National Organization for Rare Disorders, Inc.
It is possible that the main title of the report Colitis, Ulcerative is not the name you expected. Please check the synonyms listing to find the alternate name(s) and disorder subdivision(s) covered by this report.
- Chronic Non-Specific Ulcerative Colitis
- Colitis Gravis
- Idiopathic Non-Specific Ulcerative Colitis
- Proctocolitis, Idiopathic
- Inflammatory Bowel Disease (IBD), Ulcerative Colitis Type
Ulcerative colitis is an inflammatory bowel disease (IBD) of unknown cause. It is characterized by chronic inflammation and ulceration of the lining of the major portion of the large intestine (colon). In most affected individuals, the lowest region of the large intestine, known as the rectum, is initially affected. As the disease progresses, some or all of the colon may become involved. Although associated symptoms and findings usually become apparent during adolescence or young adulthood, some individuals may experience an initial episode between age 50 to 70. In other cases, symptom onset may occur as early as the first year of life.
Ulcerative colitis is usually a chronic disease with repeated episodes of symptoms and remission (relapsing-remitting). However, some affected individuals may have few episodes, whereas others may have severe, continuous symptoms. During an episode, affected individuals may experience attacks of watery diarrhea that may contain pus, blood, and/or mucus; abdominal pain; fever and chills; weight loss; and/or other symptoms and findings. In severe cases, individuals may be at risk for certain serious complications. For example, severe inflammation and ulceration may result in thinning of the wall of the colon, causing tearing (perforation) of the colon and potentially life-threatening complications. In addition, in some cases, individuals with the disorder may eventually develop more generalized (systemic) symptoms, such as certain inflammatory skin or eye conditions; inflammation, pain, and swelling of certain joints (arthritis); chronic inflammation of the liver (chronic active hepatitis); and/or other findings.
The specific underlying cause of ulcerative colitis is unknown. However, genetic, immunologic, infectious, and/or psychologic factors are thought to play some causative role.
American Autoimmune Related Diseases Association, Inc.
22100 Gratiot Avenue
Eastpointe, MI 48021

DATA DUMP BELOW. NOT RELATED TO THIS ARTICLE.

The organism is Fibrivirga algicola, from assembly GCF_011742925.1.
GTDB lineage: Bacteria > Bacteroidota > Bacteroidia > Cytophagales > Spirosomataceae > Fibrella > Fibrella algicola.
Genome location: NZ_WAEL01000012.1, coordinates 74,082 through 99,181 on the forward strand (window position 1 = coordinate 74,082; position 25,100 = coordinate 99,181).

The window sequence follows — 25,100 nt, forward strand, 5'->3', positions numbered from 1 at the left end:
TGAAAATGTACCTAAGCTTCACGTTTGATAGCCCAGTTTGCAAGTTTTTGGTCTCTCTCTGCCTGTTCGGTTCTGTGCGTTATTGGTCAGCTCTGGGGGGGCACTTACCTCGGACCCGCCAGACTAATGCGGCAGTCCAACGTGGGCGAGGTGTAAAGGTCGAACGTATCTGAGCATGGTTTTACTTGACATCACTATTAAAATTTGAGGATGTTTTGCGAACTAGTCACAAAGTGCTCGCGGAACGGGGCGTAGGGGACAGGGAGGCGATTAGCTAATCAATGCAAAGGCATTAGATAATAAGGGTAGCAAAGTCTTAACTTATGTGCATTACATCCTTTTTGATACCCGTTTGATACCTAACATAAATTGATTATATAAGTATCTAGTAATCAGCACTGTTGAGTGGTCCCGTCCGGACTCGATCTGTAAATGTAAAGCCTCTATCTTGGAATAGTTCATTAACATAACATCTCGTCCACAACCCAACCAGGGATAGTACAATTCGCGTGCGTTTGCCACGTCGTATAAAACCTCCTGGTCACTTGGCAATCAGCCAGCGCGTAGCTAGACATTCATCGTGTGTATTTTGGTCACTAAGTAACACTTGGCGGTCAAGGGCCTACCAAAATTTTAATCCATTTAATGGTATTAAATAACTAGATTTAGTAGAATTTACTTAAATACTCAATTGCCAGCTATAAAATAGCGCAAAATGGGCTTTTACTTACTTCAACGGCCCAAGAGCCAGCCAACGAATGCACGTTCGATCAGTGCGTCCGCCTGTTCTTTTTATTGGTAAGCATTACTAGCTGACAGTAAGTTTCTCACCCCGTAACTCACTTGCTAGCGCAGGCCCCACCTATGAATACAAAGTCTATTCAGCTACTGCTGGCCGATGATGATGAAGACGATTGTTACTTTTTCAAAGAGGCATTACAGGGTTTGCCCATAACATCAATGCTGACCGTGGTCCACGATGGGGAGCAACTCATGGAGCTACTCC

Crohn's and Colitis Foundation of America
386 Park Avenue South
New York, NY 10016-9804
NIH/National Digestive Diseases Information Clearinghouse
2 Information Way
Bethesda, MD 20892-3570
International Foundation for Functional Gastrointestinal Disorders
P.O. Box 170864
Milwaukee, WI 53217
Gastro-Intestinal Research Foundation
70 East Lake Street
Chicago, IL 60601-5907
2312 Savoy Street
Hoover, AL 35226
Reach Out for Youth with Ileitis and Colitis, Inc.
PO Box 857
Bellmore, NY 11710
Erythema Nodosum Yahoo Support Group
Genetic and Rare Diseases (GARD) Information Center
PO Box 8126
Gaithersburg, MD 20898-8126
PO Box 241956
Los Angeles, CA 90024
Autoimmune Information Network, Inc
PO Box 4121
Brick, NJ 08723
European Society for Immunodeficiencies (ESID)
c/o Dr. Bodo Grimbacher (ESID Board Member)
Division of Rheumatology and Clinical Immunology
Department of Medicine, University Hospital Freiburg
Hugstetter Strasse 55
Tel: +31 73-6992965
Fax: +31 73-6992948
Tel: (919) 552-9057
3 St. Andrews Place
London, NW1 4LB
Tel: 020 7486 0341
Fax: 020 7224 2012
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This is an abstract of a report from the National Organization for Rare Disorders, Inc. ® (NORD). A copy of the complete report can be obtained for a small fee by visiting the NORD website. The complete report contains additional information including symptoms, causes, affected population, related disorders, standard and investigational treatments (if available), and references from medical literature. For a full-text version of this topic, see http://www.rarediseases.org/search/rdblist.html